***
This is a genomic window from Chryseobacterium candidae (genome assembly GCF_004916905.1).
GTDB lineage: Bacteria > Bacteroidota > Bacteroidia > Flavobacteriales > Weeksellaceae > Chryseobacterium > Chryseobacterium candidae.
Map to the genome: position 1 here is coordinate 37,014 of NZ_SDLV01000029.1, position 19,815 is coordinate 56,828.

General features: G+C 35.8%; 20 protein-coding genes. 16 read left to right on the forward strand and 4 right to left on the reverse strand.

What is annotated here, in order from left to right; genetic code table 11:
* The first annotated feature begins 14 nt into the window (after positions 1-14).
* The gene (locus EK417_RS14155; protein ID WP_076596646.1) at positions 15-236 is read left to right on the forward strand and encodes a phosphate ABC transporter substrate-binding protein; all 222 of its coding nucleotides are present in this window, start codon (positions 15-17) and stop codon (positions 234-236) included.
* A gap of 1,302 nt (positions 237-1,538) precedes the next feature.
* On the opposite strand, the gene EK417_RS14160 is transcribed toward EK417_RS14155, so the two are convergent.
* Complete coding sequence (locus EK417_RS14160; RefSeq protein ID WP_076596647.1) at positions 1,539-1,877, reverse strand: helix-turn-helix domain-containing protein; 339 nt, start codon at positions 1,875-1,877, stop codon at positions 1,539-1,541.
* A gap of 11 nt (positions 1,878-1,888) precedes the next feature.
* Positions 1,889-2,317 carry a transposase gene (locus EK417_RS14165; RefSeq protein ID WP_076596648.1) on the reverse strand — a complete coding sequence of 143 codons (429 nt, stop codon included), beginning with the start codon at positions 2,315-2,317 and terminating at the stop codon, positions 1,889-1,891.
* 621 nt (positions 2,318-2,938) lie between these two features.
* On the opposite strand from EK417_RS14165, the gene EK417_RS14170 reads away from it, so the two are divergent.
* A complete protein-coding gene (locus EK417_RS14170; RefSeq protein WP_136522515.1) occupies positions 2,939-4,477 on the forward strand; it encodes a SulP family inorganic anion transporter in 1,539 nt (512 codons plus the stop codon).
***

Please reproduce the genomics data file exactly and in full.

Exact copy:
This is a genomic window from Chryseobacterium candidae (genome assembly GCF_004916905.1).
GTDB lineage: Bacteria > Bacteroidota > Bacteroidia > Flavobacteriales > Weeksellaceae > Chryseobacterium > Chryseobacterium candidae.
Map to the genome: position 1 here is coordinate 37,014 of NZ_SDLV01000029.1, position 19,815 is coordinate 56,828.

General features: G+C 35.8%; 20 protein-coding genes. 16 read left to right on the forward strand and 4 right to left on the reverse strand.

What is annotated here, in order from left to right; genetic code table 11:
* The first annotated feature begins 14 nt into the window (after positions 1-14).
* The gene (locus EK417_RS14155; protein ID WP_076596646.1) at positions 15-236 is read left to right on the forward strand and encodes a phosphate ABC transporter substrate-binding protein; all 222 of its coding nucleotides are present in this window, start codon (positions 15-17) and stop codon (positions 234-236) included.
* A gap of 1,302 nt (positions 237-1,538) precedes the next feature.
* On the opposite strand, the gene EK417_RS14160 is transcribed toward EK417_RS14155, so the two are convergent.
* Complete coding sequence (locus EK417_RS14160; RefSeq protein ID WP_076596647.1) at positions 1,539-1,877, reverse strand: helix-turn-helix domain-containing protein; 339 nt, start codon at positions 1,875-1,877, stop codon at positions 1,539-1,541.
* A gap of 11 nt (positions 1,878-1,888) precedes the next feature.
* Positions 1,889-2,317 carry a transposase gene (locus EK417_RS14165; RefSeq protein ID WP_076596648.1) on the reverse strand — a complete coding sequence of 143 codons (429 nt, stop codon included), beginning with the start codon at positions 2,315-2,317 and terminating at the stop codon, positions 1,889-1,891.
* 621 nt (positions 2,318-2,938) lie between these two features.
* On the opposite strand from EK417_RS14165, the gene EK417_RS14170 reads away from it, so the two are divergent.
* A complete protein-coding gene (locus EK417_RS14170; RefSeq protein WP_136522515.1) occupies positions 2,939-4,477 on the forward strand; it encodes a SulP family inorganic anion transporter in 1,539 nt (512 codons plus the stop codon).